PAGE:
Furthermore, also with regard to damage compensation relating to the nuclear incident, a bill for a supporting body has been submitted to the Diet and deliberations on this bill have begun. Moreover, a draft bill for the promotion of renewable energies, which in view of the nuclear incident are now more necessary than ever, will be deliberated by the Diet starting from tomorrow, assuming things go according to schedule. In these ways, we are gradually making progress towards the conclusion of the nuclear incident and also towards ensuring new provisions of energies for the future.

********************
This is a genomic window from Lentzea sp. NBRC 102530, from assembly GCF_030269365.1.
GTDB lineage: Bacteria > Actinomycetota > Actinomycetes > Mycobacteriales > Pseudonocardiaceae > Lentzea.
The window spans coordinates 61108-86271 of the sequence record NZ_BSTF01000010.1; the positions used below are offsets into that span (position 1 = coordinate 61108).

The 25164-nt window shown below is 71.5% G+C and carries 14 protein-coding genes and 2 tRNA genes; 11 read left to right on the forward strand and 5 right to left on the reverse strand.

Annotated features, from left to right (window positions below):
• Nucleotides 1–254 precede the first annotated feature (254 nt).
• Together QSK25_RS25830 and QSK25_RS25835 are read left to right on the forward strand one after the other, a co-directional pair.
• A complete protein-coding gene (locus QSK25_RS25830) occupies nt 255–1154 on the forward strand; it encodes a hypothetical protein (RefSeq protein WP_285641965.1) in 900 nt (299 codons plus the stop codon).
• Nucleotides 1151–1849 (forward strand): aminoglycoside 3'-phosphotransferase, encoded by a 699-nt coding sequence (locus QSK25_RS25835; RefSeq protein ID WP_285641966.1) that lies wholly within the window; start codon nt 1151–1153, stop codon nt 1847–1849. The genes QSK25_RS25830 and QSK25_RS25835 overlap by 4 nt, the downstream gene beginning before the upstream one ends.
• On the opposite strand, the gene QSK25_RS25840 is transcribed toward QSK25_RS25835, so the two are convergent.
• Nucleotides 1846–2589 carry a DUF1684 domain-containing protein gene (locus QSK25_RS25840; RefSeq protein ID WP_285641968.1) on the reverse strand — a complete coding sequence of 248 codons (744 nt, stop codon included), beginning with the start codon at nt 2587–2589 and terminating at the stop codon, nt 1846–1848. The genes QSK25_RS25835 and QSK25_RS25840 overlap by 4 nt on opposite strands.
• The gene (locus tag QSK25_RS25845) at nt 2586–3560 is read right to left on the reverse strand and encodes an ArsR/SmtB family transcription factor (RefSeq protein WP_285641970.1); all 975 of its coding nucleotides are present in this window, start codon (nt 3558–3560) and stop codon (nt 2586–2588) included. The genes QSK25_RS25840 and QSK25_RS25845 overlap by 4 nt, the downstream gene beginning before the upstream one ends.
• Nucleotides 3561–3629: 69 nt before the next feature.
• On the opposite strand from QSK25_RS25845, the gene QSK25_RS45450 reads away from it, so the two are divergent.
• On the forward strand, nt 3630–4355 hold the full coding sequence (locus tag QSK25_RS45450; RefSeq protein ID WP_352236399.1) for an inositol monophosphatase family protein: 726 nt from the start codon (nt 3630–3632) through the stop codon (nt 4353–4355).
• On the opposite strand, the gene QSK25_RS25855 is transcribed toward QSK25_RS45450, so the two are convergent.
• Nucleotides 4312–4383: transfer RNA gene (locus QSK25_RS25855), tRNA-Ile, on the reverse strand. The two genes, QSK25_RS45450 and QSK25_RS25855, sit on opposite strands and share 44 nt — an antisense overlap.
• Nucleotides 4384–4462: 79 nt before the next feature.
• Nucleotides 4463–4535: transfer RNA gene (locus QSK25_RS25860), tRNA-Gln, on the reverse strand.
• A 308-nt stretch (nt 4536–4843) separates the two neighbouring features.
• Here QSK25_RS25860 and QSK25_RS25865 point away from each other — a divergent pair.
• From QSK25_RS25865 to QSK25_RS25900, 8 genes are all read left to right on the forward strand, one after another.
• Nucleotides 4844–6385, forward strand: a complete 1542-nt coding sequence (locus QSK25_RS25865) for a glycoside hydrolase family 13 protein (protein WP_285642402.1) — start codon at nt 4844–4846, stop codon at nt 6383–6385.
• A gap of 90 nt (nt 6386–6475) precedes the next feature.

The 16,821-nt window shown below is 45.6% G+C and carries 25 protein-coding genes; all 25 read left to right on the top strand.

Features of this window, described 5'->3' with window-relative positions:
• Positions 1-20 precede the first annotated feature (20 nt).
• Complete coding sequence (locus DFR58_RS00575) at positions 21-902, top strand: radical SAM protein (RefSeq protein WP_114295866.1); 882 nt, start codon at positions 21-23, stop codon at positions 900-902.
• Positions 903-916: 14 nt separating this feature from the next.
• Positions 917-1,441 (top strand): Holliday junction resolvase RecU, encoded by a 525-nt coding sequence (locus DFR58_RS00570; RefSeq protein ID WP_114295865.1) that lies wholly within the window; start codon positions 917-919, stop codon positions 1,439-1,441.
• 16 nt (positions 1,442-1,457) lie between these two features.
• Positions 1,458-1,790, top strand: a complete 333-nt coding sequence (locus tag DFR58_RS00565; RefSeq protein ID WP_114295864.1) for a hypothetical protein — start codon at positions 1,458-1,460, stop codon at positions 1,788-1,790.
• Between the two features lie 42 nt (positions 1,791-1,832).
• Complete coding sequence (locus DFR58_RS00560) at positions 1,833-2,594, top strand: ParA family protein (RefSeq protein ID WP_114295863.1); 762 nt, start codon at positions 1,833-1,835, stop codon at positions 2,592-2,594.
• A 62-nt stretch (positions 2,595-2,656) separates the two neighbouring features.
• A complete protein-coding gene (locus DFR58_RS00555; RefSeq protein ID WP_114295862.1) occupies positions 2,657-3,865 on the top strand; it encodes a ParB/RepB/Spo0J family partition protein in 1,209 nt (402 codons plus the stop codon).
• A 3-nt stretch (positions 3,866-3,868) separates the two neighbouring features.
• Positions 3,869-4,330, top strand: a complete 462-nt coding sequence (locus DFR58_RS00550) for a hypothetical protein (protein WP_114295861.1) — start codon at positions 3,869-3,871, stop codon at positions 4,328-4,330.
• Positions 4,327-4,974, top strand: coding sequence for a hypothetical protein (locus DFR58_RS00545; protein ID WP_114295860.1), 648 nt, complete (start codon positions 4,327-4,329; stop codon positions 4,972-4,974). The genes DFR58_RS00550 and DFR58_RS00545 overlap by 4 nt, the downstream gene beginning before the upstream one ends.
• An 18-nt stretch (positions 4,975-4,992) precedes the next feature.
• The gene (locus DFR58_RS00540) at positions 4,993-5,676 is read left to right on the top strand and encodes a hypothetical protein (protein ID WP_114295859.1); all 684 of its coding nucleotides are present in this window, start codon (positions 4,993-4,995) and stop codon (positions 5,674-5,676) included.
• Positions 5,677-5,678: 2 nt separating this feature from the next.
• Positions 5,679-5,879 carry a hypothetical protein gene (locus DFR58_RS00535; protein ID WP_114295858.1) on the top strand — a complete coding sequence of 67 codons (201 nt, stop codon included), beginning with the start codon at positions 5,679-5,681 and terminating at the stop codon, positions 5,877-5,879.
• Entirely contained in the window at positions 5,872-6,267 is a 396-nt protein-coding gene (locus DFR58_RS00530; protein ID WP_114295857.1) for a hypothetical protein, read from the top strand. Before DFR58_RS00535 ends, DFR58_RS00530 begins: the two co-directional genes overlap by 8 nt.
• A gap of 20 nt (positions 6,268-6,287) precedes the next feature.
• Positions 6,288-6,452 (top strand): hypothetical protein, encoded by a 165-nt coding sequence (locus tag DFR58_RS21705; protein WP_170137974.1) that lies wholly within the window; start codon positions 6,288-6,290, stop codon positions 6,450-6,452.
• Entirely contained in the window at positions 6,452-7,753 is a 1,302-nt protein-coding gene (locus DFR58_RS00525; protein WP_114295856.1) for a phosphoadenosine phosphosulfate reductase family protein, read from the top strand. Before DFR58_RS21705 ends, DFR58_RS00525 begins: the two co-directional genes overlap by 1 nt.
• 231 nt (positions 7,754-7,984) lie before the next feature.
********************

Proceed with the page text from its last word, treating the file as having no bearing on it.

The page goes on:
In this context, I would like to clarify my concept relating to nuclear power and energy policy in general. Until the experience of the nuclear incident on March 11, my policy on nuclear power had been that it should be utilized, while ensuring safety, and I made statements to that effect. However, given my own experiences of this large-scale nuclear incident on March 11, I realized the scale of the risks involved. For example, the residents living within a 10km and then 20km radius had to be asked to evacuate. In a worst-case scenario, it might also have been possible that evacuations from a wider area would have been necessary. Furthermore, in the process of bringing the incident to a conclusion, while I believe that Steps 1 and 2 will be advanced to a certain stage, the time required until the reactors can finally be decommissioned could be five or ten years or even longer. It was when I considered the scale of such risks arising from the nuclear incident that I realized that it would no longer be possible to conduct policy on the basis of ensuring safety alone, which was the conventional wisdom until the incident. I was made keenly aware of the type of technology nuclear power actually is.